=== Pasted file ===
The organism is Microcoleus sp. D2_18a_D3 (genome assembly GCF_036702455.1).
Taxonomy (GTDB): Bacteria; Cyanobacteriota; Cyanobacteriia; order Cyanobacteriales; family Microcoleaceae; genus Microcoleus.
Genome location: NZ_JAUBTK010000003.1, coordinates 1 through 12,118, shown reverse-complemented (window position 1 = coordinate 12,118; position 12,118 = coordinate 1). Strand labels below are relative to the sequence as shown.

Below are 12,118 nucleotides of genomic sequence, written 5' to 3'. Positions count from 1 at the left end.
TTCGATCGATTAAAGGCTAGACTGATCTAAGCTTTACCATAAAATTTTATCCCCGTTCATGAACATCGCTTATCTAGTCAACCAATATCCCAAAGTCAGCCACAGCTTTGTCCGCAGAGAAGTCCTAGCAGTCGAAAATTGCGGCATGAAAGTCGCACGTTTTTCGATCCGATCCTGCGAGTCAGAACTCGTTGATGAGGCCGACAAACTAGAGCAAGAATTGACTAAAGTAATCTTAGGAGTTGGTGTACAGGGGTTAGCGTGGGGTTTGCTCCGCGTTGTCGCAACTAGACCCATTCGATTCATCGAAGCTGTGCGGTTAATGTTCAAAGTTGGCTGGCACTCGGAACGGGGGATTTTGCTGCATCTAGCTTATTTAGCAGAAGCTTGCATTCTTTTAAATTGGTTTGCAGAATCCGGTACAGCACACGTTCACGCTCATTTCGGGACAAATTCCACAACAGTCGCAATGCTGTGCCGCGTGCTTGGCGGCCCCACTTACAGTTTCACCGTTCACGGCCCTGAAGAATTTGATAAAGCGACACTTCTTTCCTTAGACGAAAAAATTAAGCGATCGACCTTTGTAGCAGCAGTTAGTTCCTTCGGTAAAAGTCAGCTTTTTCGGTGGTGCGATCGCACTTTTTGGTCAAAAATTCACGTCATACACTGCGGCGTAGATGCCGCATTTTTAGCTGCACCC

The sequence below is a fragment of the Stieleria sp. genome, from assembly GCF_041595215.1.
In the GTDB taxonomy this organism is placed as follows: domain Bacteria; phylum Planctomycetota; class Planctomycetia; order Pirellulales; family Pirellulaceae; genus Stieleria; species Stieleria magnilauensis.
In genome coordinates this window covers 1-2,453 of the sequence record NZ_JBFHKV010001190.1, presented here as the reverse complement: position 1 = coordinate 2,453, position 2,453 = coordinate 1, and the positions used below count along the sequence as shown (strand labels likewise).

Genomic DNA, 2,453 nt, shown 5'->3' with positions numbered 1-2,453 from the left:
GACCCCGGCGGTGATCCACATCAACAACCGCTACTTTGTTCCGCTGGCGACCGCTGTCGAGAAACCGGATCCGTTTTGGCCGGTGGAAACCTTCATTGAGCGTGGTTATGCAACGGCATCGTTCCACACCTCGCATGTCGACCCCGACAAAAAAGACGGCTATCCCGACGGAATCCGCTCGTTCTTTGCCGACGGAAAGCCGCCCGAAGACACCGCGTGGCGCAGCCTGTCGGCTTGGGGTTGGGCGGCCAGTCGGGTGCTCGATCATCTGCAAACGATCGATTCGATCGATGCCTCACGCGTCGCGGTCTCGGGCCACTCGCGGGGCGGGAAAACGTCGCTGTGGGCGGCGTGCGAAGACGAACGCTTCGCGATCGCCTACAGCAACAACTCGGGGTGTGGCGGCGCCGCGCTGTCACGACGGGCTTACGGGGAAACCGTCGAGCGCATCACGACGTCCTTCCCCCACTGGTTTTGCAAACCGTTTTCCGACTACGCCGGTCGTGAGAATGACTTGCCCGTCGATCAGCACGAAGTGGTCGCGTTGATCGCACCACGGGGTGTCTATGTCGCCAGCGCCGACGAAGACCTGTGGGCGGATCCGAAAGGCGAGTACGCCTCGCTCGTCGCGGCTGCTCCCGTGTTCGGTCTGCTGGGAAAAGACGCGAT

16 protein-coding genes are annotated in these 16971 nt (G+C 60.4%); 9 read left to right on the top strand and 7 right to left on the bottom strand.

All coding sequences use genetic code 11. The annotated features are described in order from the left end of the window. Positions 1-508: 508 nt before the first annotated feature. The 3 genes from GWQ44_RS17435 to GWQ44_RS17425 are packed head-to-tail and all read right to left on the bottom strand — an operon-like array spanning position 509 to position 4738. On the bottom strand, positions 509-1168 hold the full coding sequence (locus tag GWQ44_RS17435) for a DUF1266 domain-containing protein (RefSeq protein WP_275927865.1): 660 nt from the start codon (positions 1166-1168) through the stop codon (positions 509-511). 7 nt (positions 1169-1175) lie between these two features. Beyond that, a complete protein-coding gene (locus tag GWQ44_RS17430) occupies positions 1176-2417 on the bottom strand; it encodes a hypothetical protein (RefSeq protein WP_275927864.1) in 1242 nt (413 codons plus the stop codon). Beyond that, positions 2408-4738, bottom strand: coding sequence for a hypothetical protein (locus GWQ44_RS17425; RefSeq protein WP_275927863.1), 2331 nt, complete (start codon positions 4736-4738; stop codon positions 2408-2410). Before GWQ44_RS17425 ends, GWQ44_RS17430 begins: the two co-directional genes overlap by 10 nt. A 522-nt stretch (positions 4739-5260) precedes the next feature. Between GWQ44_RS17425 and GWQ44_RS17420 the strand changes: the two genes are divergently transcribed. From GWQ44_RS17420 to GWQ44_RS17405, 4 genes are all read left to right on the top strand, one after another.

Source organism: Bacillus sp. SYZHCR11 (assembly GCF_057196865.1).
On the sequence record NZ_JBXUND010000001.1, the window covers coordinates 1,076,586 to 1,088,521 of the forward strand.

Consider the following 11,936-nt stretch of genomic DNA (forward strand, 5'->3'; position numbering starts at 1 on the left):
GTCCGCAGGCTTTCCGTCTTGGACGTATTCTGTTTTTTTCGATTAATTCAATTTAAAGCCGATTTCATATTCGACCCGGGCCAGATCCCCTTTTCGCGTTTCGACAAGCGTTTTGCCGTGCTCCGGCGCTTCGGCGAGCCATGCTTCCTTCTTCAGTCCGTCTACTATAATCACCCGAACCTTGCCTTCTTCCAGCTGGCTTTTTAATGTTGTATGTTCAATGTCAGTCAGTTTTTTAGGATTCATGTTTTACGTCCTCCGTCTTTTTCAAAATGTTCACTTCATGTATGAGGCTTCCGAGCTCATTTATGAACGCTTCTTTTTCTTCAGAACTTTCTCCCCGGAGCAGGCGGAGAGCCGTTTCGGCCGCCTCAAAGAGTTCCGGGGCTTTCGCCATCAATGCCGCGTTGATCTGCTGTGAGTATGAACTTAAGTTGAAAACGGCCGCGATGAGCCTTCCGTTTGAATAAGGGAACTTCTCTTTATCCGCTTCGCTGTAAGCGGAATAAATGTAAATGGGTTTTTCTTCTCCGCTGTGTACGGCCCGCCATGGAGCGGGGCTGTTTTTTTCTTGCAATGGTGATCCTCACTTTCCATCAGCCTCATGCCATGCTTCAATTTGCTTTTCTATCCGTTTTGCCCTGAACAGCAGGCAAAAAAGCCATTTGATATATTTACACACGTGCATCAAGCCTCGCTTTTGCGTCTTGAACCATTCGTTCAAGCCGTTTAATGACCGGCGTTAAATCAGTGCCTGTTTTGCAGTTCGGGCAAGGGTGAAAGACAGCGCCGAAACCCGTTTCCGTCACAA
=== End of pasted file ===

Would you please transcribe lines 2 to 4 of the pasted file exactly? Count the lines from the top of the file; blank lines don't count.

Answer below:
Taxonomy (GTDB): Bacteria; Cyanobacteriota; Cyanobacteriia; order Cyanobacteriales; family Microcoleaceae; genus Microcoleus.
Genome location: NZ_JAUBTK010000003.1, coordinates 1 through 12,118, shown reverse-complemented (window position 1 = coordinate 12,118; position 12,118 = coordinate 1). Strand labels below are relative to the sequence as shown.

Below are 12,118 nucleotides of genomic sequence, written 5' to 3'. Positions count from 1 at the left end.